However, we've gone to considerable extents to rule out (though we can never completely eliminate) the possibility of memory errors in the client code. This recent issue in the pufferfish repository demonstrates one such example where the program repeatedly segfaults when linked with jemalloc. However, it runs to completion when linked with the system allocator. Further, evaluating the execution (under the system allocator) with valgrind shows 0 memory errors (similar results are obtained using the address and memory sanitizers as well). These random crashes have been plaguing certain builds of our tools for a couple of years now, so it would be great to figure out what is going on, and to either pin it down to some memory error in our code that affects jemalloc (but which isn't detectable with valgrind) or to figure out the underlying issue in jemalloc.

  • Make last-N dumping non-blocking

    Make last-N dumping non-blocking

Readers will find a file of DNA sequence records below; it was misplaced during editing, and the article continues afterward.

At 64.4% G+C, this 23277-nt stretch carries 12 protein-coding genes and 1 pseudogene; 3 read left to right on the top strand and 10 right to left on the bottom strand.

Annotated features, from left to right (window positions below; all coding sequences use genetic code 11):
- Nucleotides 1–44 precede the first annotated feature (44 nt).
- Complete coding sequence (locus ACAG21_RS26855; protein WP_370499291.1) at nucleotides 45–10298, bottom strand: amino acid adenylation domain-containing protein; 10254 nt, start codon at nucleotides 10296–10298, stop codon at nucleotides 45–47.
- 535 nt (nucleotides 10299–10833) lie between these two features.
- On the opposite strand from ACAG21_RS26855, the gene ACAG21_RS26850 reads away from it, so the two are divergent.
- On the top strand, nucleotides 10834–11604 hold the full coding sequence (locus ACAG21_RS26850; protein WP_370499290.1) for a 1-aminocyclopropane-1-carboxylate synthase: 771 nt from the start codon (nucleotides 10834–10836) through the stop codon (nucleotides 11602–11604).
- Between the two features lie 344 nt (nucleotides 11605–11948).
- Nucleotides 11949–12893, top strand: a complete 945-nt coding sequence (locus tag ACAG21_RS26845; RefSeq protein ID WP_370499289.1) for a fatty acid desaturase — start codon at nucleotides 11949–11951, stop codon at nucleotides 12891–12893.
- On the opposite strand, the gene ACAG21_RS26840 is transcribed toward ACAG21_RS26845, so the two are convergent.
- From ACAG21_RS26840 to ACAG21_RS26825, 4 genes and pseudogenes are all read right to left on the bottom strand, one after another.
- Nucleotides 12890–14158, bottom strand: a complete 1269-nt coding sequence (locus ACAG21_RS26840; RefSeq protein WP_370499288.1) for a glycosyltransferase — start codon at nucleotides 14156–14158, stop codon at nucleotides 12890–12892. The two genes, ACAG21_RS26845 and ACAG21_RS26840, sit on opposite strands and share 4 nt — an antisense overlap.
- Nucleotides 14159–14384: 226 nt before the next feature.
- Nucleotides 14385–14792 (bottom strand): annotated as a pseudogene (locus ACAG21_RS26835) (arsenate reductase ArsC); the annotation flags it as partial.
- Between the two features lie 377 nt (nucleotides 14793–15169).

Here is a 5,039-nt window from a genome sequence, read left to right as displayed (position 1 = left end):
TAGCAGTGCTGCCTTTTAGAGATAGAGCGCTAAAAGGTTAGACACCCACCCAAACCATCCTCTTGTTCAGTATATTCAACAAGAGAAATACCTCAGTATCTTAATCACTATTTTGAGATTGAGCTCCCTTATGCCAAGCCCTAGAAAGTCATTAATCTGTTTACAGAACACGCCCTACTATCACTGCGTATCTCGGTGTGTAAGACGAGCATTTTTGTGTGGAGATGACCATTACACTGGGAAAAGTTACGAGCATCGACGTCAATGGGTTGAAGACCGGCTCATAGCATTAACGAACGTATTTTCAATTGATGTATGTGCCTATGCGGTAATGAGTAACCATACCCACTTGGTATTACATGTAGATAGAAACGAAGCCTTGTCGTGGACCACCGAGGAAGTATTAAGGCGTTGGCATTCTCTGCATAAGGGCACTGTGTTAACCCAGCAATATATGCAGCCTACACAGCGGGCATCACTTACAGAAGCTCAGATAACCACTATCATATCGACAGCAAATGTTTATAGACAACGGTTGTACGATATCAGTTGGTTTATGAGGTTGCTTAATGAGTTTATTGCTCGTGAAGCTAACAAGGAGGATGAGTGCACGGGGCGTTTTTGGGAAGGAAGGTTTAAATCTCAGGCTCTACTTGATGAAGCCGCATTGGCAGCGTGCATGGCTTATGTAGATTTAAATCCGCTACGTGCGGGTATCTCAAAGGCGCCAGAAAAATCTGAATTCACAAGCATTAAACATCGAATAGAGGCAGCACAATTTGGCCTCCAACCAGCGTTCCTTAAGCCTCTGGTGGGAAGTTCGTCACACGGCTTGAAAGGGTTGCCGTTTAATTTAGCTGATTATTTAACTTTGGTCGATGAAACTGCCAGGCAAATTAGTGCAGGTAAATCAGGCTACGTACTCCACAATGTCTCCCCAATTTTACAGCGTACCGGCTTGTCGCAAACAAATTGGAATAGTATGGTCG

A few remarks:

    • I'm chopping last-N dumping into batches, each under the prof_recent_alloc_mtx, so that sampled malloc and free can proceed between the batches, rather than being blocked until the entire dumping process finishes.
    • I'm using the existing prof_dump_mtx to cover the entire dumping process, during which I first change the limit to unlimited (so that existing records can stay), then perform the dumping batches, and finally revert the limit back (and shorten the record list). prof_dump_mtx serves to only permit one thread at a time to dump, either the last-N records or the original stacktrace-based profiling information. An alternative approach is to use a separate mutex for the last-N records, so that the two types of dumping can take place concurrently. Thoughts?
    • I'm additionally changing the mallctl logic for reading and writing the limit: they now need the prof_dump_mtx. For reading, this ensures that what's being read is always the real limit. For writing, this ensures that the application cannot change the limit during dumping. The downside is that the mallctl calls are blocked until the entire dumping process finishes, but I think it's fine, because the mallctl calls are very rare and only initiated by the application.